Title- This Time Next Year
Genre- Contemporary romance
POV- Third person, past tense
Trope- cute baker/chef
Similar Books/Comps– One Day in December, the two Lives of Lydia Bird.
My emotions- Calm, content, satisfied
It’s hard to write a novel where the antagonist is the self, so Sophie Cousens did a great job showing each of their growth over time. I definitely related to the main character, Minnie, and her quest for self-empowerment without the need for a man/other to define her worth.
The best friend, Leila, was charming, witty and what everyone wants in a support partner.
Minnie Cooper knows two things with certainty: that her New Year’s birthday is unlucky, and that it’s all because of Quinn Hamilton, a man she’s never met. Their mothers gave birth to them at the same hospital just after midnight on New Year’s Day, but Quinn was given the cash prize for being the first baby born in London in 1990–and the name Minnie was meant to have, as well. With luck like that, it’s no wonder each of her birthdays has been more of a disaster than the one before.
When Minnie unexpectedly runs into Quinn at a New Year’s party on their mutual thirtieth birthday, she sees only more evidence that fortune has continued to favor him. The gorgeous, charming business owner truly seems to have it all–while Minnie’s on the brink of losing her pie-making company and her home. But if Quinn and Minnie are from different worlds, why do they keep bumping into each other? And why is it that each fraught encounter leaves them both wanting more?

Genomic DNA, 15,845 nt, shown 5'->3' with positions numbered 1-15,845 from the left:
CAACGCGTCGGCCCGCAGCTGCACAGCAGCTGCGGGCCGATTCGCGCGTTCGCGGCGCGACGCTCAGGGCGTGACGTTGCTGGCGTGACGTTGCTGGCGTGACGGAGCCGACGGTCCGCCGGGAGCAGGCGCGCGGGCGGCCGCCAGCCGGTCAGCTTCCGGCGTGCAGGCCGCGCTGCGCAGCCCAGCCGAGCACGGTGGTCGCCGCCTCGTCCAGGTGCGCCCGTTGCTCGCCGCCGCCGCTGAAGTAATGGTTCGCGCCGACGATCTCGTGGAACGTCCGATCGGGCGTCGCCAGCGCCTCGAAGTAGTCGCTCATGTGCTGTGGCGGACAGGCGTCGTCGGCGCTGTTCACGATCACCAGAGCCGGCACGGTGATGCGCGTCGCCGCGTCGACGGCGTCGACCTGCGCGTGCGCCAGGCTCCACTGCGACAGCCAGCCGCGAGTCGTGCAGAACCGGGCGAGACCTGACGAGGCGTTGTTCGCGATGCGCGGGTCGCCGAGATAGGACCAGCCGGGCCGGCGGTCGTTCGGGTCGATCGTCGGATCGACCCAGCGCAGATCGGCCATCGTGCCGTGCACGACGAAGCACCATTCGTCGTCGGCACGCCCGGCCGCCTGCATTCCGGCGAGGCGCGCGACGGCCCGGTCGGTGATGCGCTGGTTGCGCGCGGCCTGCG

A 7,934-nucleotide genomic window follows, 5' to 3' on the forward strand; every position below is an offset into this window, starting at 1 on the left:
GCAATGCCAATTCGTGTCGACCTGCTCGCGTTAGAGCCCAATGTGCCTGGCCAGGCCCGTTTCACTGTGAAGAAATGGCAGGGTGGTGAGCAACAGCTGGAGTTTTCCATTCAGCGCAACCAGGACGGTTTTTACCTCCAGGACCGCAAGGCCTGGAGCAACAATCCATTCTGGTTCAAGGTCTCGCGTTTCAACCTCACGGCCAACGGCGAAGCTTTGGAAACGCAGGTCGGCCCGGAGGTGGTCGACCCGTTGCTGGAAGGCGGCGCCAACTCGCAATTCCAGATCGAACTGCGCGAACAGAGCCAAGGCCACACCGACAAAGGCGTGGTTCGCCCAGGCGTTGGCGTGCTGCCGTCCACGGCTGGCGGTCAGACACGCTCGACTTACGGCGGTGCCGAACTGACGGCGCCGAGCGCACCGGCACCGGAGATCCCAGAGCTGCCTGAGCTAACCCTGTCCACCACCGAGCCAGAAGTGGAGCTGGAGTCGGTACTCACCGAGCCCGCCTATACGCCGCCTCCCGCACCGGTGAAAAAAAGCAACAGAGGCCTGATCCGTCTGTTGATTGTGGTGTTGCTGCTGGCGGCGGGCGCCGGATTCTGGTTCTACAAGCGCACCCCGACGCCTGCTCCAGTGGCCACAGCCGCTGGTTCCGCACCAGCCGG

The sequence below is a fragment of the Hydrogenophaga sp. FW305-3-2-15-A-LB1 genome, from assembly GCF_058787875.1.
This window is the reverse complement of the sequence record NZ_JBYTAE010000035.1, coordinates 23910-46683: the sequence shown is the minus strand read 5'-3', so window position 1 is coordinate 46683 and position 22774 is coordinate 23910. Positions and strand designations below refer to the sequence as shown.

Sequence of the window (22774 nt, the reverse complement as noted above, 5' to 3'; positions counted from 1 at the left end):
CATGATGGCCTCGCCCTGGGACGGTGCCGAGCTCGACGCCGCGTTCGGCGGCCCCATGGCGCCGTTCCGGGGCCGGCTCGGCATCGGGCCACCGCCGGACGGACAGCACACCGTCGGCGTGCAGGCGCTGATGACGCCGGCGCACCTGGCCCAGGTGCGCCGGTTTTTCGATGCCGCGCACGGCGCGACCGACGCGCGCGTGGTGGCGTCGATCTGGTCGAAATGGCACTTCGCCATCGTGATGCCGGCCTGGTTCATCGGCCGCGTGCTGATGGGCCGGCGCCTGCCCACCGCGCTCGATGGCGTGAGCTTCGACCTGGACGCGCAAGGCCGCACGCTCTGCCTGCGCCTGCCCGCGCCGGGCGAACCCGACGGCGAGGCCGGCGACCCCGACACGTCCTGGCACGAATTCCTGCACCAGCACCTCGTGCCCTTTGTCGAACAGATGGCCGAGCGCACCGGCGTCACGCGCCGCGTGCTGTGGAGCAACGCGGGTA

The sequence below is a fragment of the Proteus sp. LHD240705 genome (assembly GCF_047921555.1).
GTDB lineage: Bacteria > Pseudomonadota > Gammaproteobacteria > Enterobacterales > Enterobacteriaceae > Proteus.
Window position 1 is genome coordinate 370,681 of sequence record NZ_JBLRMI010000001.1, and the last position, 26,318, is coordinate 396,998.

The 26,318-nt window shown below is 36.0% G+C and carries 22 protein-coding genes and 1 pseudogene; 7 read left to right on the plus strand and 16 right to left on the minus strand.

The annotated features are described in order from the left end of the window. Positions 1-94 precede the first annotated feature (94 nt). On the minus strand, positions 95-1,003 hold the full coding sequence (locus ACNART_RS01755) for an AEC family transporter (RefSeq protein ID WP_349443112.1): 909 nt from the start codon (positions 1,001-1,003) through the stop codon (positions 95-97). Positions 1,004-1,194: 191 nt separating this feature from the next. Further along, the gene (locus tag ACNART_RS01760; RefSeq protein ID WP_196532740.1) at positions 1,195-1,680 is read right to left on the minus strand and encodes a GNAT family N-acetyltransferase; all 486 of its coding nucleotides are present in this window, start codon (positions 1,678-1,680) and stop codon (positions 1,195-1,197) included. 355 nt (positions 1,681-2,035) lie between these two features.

The mermaid scene was perfecto! I could imagine the whole thing as if I were there myself.
What I’d change-
Honestly can’t think of anything…
“Life is change — if nothing’s changing, you aren’t living.”
“Minnie, you were like this light coming into my life – you dazzle me. But your light also made me see all these shadows in my own life, shadows I finally realized I had to deal with.”
Easy, sweet, light and quick read
The more difficult concepts such as anxiety and global climate change were handled with poise and not too heavy so it still matched the vibe of the book.